By Thomas Conner
© Tulsa World
In France, they're lauded with headlines like, “Hanson ...
groupe de l'heure!!!'' In Germany, the boys show up on shows like
“Geld Oder Liebe.'' In Portugal, it's, “Hanson!! Hanson!! A banda
que e sucesso no mundo inteiro!''
In Tulsa, the hometown public hasn't laid eyes on them in nearly
That's because once the Hanson album hit the shelves in the
spring, these three youngsters hit the road (well, boarded the
plane) and haven't looked back.
With “Middle of Nowhere'' and its
hot-agent single “MMMBop'' still resting comfortably in the Top 20
in a majority of the world's time zones, who needs to go home?
Europe is absolutely batty for them, and this week the boys are
sowing the seeds of their adoration on the western edge of the
Indeed, these three tykes from Tulsa have gone from zero to hero
faster than Disney's Hercules himself, and while Tulsans shouldn't
get their hopes up about a hometown performance probably in this
century, the boys' bubblegum sounds are certainly taking over the
world. Here are some curious bits of news about Hanson's
It Ain't Me, Babe
Early in July, the Tulsa World received this desperate plea
through e-mail from a teen-ager in Australia: “I have had mounting
annoyance at the people that think I am Jordan Taylor Hanson. I
have been receiving faxes, e-mails and so forth at all times of day
and night. Due to this I am totally distressed and hope that Hanson
go away! Nothing personal, but I'm furious. What do you suggest I
His name is J. Taylor Hanson.
Not only does he share the name with Hanson's soulful,
androgynous, 14-year-old singer, but this Hanson also happens to
hail from Tulsa. He's in Australia for six months, and the rabid
fans have tracked him down via the Internet thinking he's the
When J. Taylor left Tulsa, the Hanson touring schedule was still
a list of private parties in south Tulsa. Now the group is an
international phenomenon, much to J. Taylor's dismay.
“The trouble really began when "MMMBop' went to No. 1,'' J.
Taylor said through an Internet interview last month. “It was
really weird. People would ring — mostly of the female gender --
and I'd be like, "Who is this?' and they would be going, "Is this
Taylor Hanson?' and I'm like, "Yeah. You are?' but they'd usually
hang up. I had no idea what was happening.''
Then his e-mail address was mentioned in Hanson online circles
as the famous Taylor's personal address, and the messages began
pouring in “hundreds at a time,'' he said. Messages like this one:
“Hi! Oh my god, i can't believe this is your e-mail!!! I love u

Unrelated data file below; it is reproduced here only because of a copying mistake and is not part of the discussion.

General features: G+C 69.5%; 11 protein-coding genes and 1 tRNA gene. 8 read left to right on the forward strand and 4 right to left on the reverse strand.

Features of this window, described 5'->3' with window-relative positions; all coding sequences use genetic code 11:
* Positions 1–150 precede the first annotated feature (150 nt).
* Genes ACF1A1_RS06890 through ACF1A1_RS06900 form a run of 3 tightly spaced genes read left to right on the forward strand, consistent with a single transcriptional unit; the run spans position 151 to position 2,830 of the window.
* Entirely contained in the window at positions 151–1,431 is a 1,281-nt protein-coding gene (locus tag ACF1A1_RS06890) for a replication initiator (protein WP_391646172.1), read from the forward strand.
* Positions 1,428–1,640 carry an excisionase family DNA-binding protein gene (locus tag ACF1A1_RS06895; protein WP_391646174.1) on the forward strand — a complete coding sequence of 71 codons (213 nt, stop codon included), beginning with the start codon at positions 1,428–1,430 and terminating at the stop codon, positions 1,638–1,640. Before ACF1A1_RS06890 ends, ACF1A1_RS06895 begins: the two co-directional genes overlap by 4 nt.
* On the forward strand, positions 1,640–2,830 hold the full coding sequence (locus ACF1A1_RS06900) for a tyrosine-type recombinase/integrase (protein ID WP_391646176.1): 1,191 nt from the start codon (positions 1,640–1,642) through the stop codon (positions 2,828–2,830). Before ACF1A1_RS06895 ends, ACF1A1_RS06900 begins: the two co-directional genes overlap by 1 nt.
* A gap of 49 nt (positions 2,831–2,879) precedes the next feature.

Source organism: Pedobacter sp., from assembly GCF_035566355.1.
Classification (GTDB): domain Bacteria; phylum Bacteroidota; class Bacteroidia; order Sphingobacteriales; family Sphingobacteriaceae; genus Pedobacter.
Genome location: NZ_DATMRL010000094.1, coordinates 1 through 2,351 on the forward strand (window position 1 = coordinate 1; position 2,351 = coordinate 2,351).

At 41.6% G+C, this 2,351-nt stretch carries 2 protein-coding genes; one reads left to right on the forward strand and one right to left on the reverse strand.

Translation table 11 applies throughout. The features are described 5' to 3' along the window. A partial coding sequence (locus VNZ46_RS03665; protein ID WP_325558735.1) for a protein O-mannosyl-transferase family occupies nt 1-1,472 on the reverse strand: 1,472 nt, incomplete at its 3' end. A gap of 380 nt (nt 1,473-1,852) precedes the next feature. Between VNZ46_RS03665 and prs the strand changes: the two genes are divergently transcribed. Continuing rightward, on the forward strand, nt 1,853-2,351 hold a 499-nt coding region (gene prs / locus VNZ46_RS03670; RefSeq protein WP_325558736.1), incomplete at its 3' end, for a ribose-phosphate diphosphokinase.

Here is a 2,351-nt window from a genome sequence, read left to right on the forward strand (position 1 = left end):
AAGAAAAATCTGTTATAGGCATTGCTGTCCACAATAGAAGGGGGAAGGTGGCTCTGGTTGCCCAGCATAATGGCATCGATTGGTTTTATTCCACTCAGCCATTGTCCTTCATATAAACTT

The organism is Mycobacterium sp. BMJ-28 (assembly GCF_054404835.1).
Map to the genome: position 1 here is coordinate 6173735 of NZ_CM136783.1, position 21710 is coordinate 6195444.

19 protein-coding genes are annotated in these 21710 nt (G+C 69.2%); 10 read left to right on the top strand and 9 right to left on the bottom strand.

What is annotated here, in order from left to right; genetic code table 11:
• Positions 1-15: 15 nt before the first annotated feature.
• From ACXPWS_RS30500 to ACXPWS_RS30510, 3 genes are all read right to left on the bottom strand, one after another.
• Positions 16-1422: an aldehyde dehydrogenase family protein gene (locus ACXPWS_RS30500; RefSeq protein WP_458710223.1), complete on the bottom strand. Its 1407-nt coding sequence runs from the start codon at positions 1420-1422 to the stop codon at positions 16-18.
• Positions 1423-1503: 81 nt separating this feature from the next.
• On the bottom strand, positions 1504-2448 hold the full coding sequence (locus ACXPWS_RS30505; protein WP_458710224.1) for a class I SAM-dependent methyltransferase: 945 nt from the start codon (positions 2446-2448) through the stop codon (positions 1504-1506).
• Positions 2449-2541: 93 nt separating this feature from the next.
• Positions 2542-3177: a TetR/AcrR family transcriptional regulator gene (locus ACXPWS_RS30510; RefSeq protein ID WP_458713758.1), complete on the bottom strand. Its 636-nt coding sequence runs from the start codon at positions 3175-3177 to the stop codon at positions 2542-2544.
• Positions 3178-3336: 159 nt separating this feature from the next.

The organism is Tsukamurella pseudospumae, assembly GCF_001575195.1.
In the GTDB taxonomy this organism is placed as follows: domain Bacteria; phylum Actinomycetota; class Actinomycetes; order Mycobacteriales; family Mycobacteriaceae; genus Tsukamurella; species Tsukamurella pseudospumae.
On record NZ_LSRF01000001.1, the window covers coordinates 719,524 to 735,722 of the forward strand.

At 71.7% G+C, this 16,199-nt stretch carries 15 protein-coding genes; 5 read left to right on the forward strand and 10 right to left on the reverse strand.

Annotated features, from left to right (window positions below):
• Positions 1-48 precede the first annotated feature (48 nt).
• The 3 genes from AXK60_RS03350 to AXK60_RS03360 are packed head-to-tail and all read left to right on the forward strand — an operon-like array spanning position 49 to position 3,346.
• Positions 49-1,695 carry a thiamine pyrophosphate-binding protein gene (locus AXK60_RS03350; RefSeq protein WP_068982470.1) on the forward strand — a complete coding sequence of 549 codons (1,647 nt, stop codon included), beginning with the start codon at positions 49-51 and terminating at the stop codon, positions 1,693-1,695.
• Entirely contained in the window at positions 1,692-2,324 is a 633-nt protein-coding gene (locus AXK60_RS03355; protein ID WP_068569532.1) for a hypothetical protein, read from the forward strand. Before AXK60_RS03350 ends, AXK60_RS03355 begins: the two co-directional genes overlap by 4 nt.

sooooooo much, you're sooo SEXY!!! I LUV ALL OF UZ!!! I LUV your
music 2!!! So yeah, if you're not 2 busy E-mail me!!! I luv u
J. Taylor has had to change his e-mail address twice and his
phone number once.
“When I'm in a good mood, I just laugh at most of them,
although there were a few insulting ones which I found scary,'' he
It Ain't Me, Babe, Part II
Last week a woman phoned the Tulsa World also pleading for help.
She claimed that MTV had broadcast the wrong phone number for the
local Hanson hotline. Instead, Hanson fans from around the world
were dialing her parents' west Tulsa home at all hours of the day
Lackeys at MTV could not confirm whether or not they had ever
broadcast a phone number in relation to Hanson, and officials at
Mercury Records said they were 99 percent sure that a phone number
— correct or incorrect — had not been given out.
The phone at the Hanson home in southwest Tulsa features a
regularly updated recording with information on the trio's current
events. Kids may be misdialing the number and getting this woman's
“It's been going on for two weeks,'' she said. “They've got
Caller ID, and they're seeing numbers flash up with area codes from
around the country and all over the world. I had no idea.''
Happy Birthday, Tulsa
Organizers of the city's “Take Me Back to Tulsa'' centennial
homecoming festivities originally had Hanson inked onto the big
weekend's schedule. They were going to do a show Sept. 20 at the
River Parks Amphitheater, but the boys have backed out in favor of
yet another jaunt to Europe.
A friend of the Hansons' father contacted the homecoming
committee and proposed some kind of live satellite remote for the